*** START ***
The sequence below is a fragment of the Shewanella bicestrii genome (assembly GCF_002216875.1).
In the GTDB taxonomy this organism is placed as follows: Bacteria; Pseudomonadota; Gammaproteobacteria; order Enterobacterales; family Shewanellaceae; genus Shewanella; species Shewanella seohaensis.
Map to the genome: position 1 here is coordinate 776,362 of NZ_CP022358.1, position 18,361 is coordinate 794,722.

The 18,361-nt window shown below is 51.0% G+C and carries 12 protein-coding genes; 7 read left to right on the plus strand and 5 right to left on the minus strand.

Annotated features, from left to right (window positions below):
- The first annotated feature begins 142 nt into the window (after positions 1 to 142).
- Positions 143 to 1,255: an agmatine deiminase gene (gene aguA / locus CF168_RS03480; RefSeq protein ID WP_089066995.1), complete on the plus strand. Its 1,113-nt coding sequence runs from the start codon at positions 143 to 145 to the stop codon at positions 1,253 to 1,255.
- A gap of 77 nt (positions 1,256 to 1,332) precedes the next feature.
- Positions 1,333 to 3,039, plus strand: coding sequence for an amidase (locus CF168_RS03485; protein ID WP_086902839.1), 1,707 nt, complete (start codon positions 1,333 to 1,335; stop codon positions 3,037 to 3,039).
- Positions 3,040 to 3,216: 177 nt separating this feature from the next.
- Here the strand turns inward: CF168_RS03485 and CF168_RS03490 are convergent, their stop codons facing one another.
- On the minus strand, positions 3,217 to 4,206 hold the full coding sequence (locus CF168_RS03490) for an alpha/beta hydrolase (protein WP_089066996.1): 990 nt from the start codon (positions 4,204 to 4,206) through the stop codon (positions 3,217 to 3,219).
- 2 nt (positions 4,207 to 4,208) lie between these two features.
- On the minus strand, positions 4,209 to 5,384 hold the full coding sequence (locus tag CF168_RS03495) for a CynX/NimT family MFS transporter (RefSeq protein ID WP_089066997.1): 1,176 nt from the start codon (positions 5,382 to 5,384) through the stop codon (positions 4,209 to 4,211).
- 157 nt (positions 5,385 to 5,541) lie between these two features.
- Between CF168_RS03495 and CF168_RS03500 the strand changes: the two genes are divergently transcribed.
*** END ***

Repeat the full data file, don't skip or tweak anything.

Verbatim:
The sequence below is a fragment of the Shewanella bicestrii genome (assembly GCF_002216875.1).
In the GTDB taxonomy this organism is placed as follows: Bacteria; Pseudomonadota; Gammaproteobacteria; order Enterobacterales; family Shewanellaceae; genus Shewanella; species Shewanella seohaensis.
Map to the genome: position 1 here is coordinate 776,362 of NZ_CP022358.1, position 18,361 is coordinate 794,722.

The 18,361-nt window shown below is 51.0% G+C and carries 12 protein-coding genes; 7 read left to right on the plus strand and 5 right to left on the minus strand.

Annotated features, from left to right (window positions below):
- The first annotated feature begins 142 nt into the window (after positions 1 to 142).
- Positions 143 to 1,255: an agmatine deiminase gene (gene aguA / locus CF168_RS03480; RefSeq protein ID WP_089066995.1), complete on the plus strand. Its 1,113-nt coding sequence runs from the start codon at positions 143 to 145 to the stop codon at positions 1,253 to 1,255.
- A gap of 77 nt (positions 1,256 to 1,332) precedes the next feature.
- Positions 1,333 to 3,039, plus strand: coding sequence for an amidase (locus CF168_RS03485; protein ID WP_086902839.1), 1,707 nt, complete (start codon positions 1,333 to 1,335; stop codon positions 3,037 to 3,039).
- Positions 3,040 to 3,216: 177 nt separating this feature from the next.
- Here the strand turns inward: CF168_RS03485 and CF168_RS03490 are convergent, their stop codons facing one another.
- On the minus strand, positions 3,217 to 4,206 hold the full coding sequence (locus CF168_RS03490) for an alpha/beta hydrolase (protein WP_089066996.1): 990 nt from the start codon (positions 4,204 to 4,206) through the stop codon (positions 3,217 to 3,219).
- 2 nt (positions 4,207 to 4,208) lie between these two features.
- On the minus strand, positions 4,209 to 5,384 hold the full coding sequence (locus tag CF168_RS03495) for a CynX/NimT family MFS transporter (RefSeq protein ID WP_089066997.1): 1,176 nt from the start codon (positions 5,382 to 5,384) through the stop codon (positions 4,209 to 4,211).
- 157 nt (positions 5,385 to 5,541) lie between these two features.
- Between CF168_RS03495 and CF168_RS03500 the strand changes: the two genes are divergently transcribed.